The Canadian Privacy Law Blog: Developments in privacy law and writings of a Canadian privacy lawyer, containing information related to the Personal Information Protection and Electronic Documents Act (aka PIPEDA) and other Canadian and international laws.
The author of this blog, David T.S. Fraser, is a Canadian privacy lawyer who practices with the firm of McInnes Cooper. He is the author of the Physicians' Privacy Manual. He has a national and international practice advising corporations and individuals on matters related to Canadian privacy laws.
For full contact information and a brief bio, please see David's profile.
The views expressed herein are solely the author's and should not be attributed to his employer or clients. Any postings on legal issues are provided as a public service, and do not constitute solicitation or provision of legal advice. The author makes no claims, promises or guarantees about the accuracy, completeness, or adequacy of the information contained herein or linked to. Nothing herein should be used as a substitute for the advice of competent counsel.
This web site is presented for informational purposes only. These materials do not constitute legal advice and do not create a solicitor-client relationship between you and David T.S. Fraser. If you are seeking specific advice related to Canadian privacy law or PIPEDA, contact the author, David T.S. Fraser.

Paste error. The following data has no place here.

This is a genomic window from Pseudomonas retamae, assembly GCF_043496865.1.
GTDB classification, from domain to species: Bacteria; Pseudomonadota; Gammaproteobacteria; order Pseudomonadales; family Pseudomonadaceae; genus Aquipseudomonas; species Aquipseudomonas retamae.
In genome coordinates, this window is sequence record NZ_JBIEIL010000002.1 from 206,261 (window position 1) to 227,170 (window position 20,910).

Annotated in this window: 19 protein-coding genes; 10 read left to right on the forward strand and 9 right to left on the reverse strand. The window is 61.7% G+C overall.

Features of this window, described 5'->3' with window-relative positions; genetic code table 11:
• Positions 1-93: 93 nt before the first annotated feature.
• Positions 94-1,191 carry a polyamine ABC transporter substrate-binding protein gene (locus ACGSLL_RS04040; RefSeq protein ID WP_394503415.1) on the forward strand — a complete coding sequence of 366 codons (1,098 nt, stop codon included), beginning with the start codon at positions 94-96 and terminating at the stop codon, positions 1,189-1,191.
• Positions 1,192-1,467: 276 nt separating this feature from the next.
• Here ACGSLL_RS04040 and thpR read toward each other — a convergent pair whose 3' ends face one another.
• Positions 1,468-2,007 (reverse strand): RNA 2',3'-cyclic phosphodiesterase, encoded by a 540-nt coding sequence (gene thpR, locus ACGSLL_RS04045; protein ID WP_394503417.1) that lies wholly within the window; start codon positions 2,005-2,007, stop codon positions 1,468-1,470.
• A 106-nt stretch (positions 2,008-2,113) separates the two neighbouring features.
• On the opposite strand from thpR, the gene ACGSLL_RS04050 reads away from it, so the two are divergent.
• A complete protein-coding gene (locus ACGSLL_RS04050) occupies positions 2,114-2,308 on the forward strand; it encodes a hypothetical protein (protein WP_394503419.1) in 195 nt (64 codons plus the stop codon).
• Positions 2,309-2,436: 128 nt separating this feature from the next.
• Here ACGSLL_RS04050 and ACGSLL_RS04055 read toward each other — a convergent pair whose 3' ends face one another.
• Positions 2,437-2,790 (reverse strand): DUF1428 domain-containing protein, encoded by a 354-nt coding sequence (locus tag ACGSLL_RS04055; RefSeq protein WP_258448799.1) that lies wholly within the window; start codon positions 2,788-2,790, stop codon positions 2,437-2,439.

Tuesday, June 14, 2005
Elites TV, a news source I've never heard of before, has a lengthy and negative article on offshoring of personal data processing.
U.S. Offshoring of Personal Data Grows - Elites TV - Your Elite News Source:
"According to the Identity Theft Resource Center in San Diego, CA there have been close to 60 reported security breaches of customer financial information from United States corporations thus far in 2005, involving 13.5 million customers’ identities. The companies include Choicepoint, Inc., Bank of America Corp., Wachovia Corp., Ameritrade Holding Corp., DSW Shoe Warehouse, Time Warner Inc., LexisNexis and most recently Citbank Financial Group. While most lost data has involved data storage tapes lost in transit by courier services or UPS, others involved computer security breaches. And as corporate America looks for ways to shore up its security problems rather than face the wrath of Congress, an even more unwieldy problem is brewing abroad.
As holes still exist in protecting the personal information of both customers and employees of corporations in the United States, many of these same corporations, which include the largest financial institutions and two of the three credit reporting agencies, have offshored information technology units which include-back office functions from customer service to software development and engineering.
Yet American customers or consumers are never informed whether or not their personal information and credit history is being offshored, as it is not required by U.S. corporations to do so. Coming to light is that various U.S. government programs and states are utilizing more and more offshore subcontractors in addition to those corporate entities which indirectly do business with the U.S. government. But unknown to the American consumer or taxpayer is the threat of theft of an individual’s identity and financial resources which remain largely unprotected without the ability to enforce U.S. law on foreign land...."
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